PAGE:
Reduction, then, is first and foremost a matter of capturing the regularities described by one theory in the conceptual and relational network of a broader theory. For consciousness, this would mean some sort of neurophysiological theory that capable of explaining all the systematic relations within our phenomenal experience and between it and the world—to such an extent that one could predict a subject’s phenomenal experience on the basis of what’s going on in his/her brain. Paul Churchland has made a bold (and testable!) attempt at doing just this using a neurocomputational model of color qualia. You may find his paper here: http://web.gc.cuny.edu/cogsci/private/Churchland-chimeric-colors.pdf

An important (but apparently difficult) thing to understand about this kind of intertheoretic reduction is that it is vindicative, not eliminative. When a theory reduces smoothly, our confidence is increased that it got things essential right, at least within its limited scope. It’s when a theory fails to reduce that the threat of elimination looms. Now, this failure to reduce may be due to a genuine ontological divide, or (more parsimoniously) it could be because either it or the reducing theory (or both) are radically wrong. Most real world cases are intermediate, with the reduced theory needing to be tweaked a bit before it can be successfully integrated. This is typically because the reduced theory is older and informed by a more restricted set of data; its success tends to wane as it’s generalized beyond the bounds of its initial explanatory scope.

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Rob February 15, 2011 at 4:27 pm

Alex, who we all know is a dipshit and reliably posts the stupidest comments, began his comment by poisoning the well against Tyson. Talk about weaksauce.

(for cl only: imagine a winky at the end of my comment)

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PDH February 15, 2011 at 6:12 pm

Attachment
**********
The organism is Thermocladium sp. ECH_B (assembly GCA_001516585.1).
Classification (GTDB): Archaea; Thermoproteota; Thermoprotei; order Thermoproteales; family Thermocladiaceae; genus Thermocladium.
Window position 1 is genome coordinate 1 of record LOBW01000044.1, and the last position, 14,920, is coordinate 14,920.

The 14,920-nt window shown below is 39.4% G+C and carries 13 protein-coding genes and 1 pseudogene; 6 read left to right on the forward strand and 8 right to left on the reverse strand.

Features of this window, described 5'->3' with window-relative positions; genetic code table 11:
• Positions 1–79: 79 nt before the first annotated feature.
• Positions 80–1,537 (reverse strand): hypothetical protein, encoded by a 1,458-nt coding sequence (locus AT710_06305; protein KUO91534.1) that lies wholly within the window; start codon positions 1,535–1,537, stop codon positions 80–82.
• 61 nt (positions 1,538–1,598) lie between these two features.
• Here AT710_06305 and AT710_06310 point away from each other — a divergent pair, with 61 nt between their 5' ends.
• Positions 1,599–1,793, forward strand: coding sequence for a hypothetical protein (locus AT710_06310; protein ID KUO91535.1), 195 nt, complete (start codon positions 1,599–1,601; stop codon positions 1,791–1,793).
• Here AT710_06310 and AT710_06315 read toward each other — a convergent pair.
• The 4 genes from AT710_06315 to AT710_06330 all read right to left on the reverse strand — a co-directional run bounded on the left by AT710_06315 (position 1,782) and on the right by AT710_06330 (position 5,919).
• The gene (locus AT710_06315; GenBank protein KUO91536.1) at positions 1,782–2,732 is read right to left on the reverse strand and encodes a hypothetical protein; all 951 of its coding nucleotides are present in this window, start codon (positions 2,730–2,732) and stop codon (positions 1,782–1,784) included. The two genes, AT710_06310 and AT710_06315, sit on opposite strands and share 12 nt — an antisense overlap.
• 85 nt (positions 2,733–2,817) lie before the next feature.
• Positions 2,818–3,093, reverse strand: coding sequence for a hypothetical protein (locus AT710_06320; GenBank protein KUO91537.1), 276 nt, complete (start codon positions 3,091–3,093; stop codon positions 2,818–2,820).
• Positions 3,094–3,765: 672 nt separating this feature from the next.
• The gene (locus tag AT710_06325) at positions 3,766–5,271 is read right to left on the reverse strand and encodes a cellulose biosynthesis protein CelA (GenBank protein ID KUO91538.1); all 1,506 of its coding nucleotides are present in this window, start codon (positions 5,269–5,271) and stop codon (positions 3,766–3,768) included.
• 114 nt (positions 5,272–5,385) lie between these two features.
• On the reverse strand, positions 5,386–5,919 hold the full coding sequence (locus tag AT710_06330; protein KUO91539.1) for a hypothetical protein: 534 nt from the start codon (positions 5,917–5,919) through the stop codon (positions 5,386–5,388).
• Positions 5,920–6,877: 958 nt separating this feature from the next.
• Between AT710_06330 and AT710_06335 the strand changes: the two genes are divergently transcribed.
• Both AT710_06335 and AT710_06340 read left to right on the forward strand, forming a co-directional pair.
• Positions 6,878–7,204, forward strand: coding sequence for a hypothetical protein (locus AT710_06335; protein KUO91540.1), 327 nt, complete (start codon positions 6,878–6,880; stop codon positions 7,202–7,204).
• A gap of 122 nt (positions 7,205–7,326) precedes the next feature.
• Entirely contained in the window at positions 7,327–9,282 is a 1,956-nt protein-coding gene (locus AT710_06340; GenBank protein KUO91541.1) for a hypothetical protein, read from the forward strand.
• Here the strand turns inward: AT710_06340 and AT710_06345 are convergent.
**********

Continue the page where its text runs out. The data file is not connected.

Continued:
Great post, Ein and thanks for the link to that Churchland paper. There is now a blue circle (hopefully not permanently) floating before my eyes.

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Steven R. February 15, 2011 at 9:10 pm

I just don’t understand this attitude. You can still do everything that you could do before, it’s just that you now you know a bit more about how you do it. How does that diminish us in any way?I could just as easily say that belief in souls is cynical because then we’re just a blob of magic goo, possibly being overseen by an unelected, unkillable, all-powerful, dictatorial tyrant who can read our minds and torture us forever if he doesn’t like what he sees.These biological machines are capable of producing great works of art, experiencing hitherto unfelt emotions, comprehending the remarkable universe in which they find themselves and who knows what else? The real truth seems to me to be orders of magnitude more wondrous than anything that people have been able to concoct over the years.
If I had to sum up my position in three words they would be: isn’t this enough? If it is the truth then you already know what it’s like to live with it because you’re already doing it and have been throughout your entire life. Everything that humans have achieved and experienced has been achieved and experienced by biological machines. So quit hating on biology!  

Yes, thank you for that. It’s what I’ve always wanted to say but never quite figured out how to say it.

BTW, to everyone here, please ignore Alex. The guy has made it obvious that he is here to troll (his many posts include accusing Luke of plagiarism even though he clearly cited his source, arguing that starvation is a great way to die, and now, just making lame remarks like “weaksauce”) and not have an honest discussion. Great points that were made in response to him but his only objective is to distract from regular discourse. Of course, he’ll deny it. All good trolls do.

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Alex February 16, 2011 at 4:15 pm

Citizen – I love neuroscience. I have many books on the subject – neurplasticity in particular. I just don’t like people who are not neuroscientists, prostituting neuroscience to do bad philosophy or metaphysics, which is what Tyson is doing. Finding neural correlates is all fine and well. Saying that that is *all there is* to any given experience is not a neuroscientific claim though. I’m not uncomfortable at all with aesthetic experience or love having neurochemical bases. Indeed, it is obvious that they would and do and I even pointed that out in my post. Of course it is fascinating that we can understand the physico-chemical substratum to our most cherished behavior. If anything, as a theist, I welcome the fact that underneath our values lies yet more complexity and order, not simply some intangible notion only captured in poetry. Who reads poetry anymore anyway?

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Alex February 16, 2011 at 4:16 pm

Erin – great post. Given the sophistication of your response, I want to take some time to read it again, make sure I comprehend it, gather my thoughts, and respond later. Thx for sharing your thoughts.

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svenjamin February 17, 2011 at 11:30 am

All hail Neil Degrasse Tyson.